CompartoApto.com offers free listings for rooms and apartments, most of which are provided by Colombians for 300,000 – 600,000 pesos per month ($170 – $340), utilities included.
Couchsurfing is another option that can help you save money and give you a chance to see the city through a resident's perspective.
As most Colombians live with their parents until married, it may be hard to find a place to stay; however, members of the Cali CS group get together often, so it can still be an easy way to meet the locals.
Things to See & Do
Most visitors focus on salsa dancing in Cali; however, there are a few noteworthy points of interest that can help round out your experience during the day.
Cristo Rey – A statue of Christ the King sits high upon a mountain overlooking the city.
Take a taxi during the day to get sweeping views of the city. The area around the statue is known for thieves, so try not to go alone.
Cerro de las Tres Cruces – The mountain of 3 crosses also offers excellent views of the city, and can be hiked up for those looking to exert themselves.
Zoologico de Cali – The Cali zoo is the best in the country, and features a wide array of indigenous animals, as well as lions and a giant tiger. Admission is only a few dollars, and it's worth spending a few hours here.
Historic churches and parks – Spend a morning walking around the downtown area (Centro) to get a real feel for the city.
Popular points of interest include the gothic-style La Ermita church and Parque de Los Poetas.
Barrio San Antonio – Colorfully painted restaurants, cafes, shops, and hostels line the narrow streets of this historic, hilltop neighborhood.
Walk up the hill to Iglesia de San Antonio, a church, for beautiful views of the city. The surrounding park is a popular gathering place for locals every Sunday night.
Outside the City
San Cipriano – This small pueblo about an hour by bus outside of Cali gets rave reviews from travelers. The most popular thing to do is rent an inner tube and float down the river.
Food & Drink
Cali's food scene is excellent, and you can find terrific restaurants by merely walking around barrio Grenada or San Antonio.
A large concentration of restaurants is also focused around Parque de Los Perros. The city's proximity to the Pacific Ocean also ensure fresh seafood is widely available.
Sancocho de gallina – Popular soup made of chicken, corn, plantain, and a variety of seasonings.
Bourbon Street – Calle 17 Norte #8N – 45, Barrio San Antonio. New Orleans themed restaurant serving up typical American food. Popular with expats.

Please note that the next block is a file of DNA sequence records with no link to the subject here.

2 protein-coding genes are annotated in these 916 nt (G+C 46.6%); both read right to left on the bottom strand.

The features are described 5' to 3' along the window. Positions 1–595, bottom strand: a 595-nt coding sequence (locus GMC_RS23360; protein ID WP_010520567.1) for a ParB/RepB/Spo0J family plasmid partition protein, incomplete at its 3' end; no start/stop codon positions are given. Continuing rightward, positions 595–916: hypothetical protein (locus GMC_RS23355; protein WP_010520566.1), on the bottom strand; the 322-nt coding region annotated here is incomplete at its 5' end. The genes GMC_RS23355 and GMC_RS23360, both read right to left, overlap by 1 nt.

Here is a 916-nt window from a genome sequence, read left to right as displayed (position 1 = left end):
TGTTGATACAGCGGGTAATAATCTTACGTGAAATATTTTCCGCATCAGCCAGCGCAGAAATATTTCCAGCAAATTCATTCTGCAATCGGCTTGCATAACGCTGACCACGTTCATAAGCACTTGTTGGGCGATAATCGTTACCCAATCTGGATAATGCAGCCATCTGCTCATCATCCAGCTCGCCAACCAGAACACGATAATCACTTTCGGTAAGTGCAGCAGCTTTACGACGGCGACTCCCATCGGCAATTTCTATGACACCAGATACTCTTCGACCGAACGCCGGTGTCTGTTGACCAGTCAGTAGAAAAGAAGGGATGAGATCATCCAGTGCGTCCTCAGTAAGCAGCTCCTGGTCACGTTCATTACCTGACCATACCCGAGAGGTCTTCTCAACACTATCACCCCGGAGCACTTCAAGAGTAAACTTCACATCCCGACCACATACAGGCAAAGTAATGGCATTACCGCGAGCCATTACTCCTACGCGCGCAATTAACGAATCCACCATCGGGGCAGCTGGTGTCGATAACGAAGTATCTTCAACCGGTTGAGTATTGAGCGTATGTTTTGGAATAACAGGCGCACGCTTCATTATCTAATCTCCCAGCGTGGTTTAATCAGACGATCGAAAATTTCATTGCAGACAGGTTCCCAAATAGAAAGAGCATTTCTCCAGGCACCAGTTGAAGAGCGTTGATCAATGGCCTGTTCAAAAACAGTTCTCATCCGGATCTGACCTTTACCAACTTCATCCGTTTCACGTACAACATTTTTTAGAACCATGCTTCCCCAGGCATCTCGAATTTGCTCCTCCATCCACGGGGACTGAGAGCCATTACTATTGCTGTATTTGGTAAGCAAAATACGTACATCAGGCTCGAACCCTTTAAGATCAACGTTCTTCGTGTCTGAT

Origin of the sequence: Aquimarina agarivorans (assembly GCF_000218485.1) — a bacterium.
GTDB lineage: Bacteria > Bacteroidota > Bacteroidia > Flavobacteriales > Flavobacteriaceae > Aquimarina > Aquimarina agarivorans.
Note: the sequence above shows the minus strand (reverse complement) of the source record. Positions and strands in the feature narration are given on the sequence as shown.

Passion Restaurante – Calle 14 Norte # 9N – 04, barrio Grenada. Beautifully presented seafood, pasta, and more are available at this upscale restaurant.
Rosa Mezcal – Calle 2 #4 – 63B, barrio San Antonio. Excellent Mexican food.
Teatro Magico del Sabor – Calle 4 #10 – 30, Barrio San Antonio. This restaurant focus on more than just preparing Colombian food. The chef also puts on a show in his open-air kitchen as he cooks.
Colombian nightlife has an excellent reputation, especially within the big cities, and Cali is no exception.
The city's Zona Rosa, or central nightlife district, is La Sexta (Avenida 6). If you're staying in a nearby hostel, it's a short walk, otherwise, hop in a taxi.
To gauge which clubs are hot at any given time, check out the ones being featured regularly on Pegateya.
Bars & Clubs
Chango – Km 3 Via a Cavasa, barrio Juanchito. Historic salsa bar in the northeastern part of town.
La Sexta (Zona Rosa) – walk down the main avenue until you find a bar or discoteca that looks like fun. Most will not start to fill up until 10 or 11 PM, Thursday, Friday, and Saturday nights.
Menga – After you've had fun on La Sexta, catch a cab 15 minutes further north to barrio Menga, which has a strip of late-night discotecas that remain open until 4 AM.
Tin Tin Deo – Calle 5 #38 – 71, Barrio San Fernando. Old school salsa bar that remains extremely popular with both Colombians and expats, especially on the weekends.
Zaperoco – Avenida 5N #16 – 46, one block off La Sexta. Popular salsa bar featuring live bands Thursday nights.
The 138-page, all-original Medellín Travel Guide by David Lee is available for Kindle and PDF.
Last Updated on April 30, 2020 by Dave Lee
Dave is the Founder and Editor in Chief of Go Backpacking and Feastio. He's been to 66 countries and lived in Colombia and Peru. Read the full story of how he became a travel blogger.
Saturday 19th of September 2015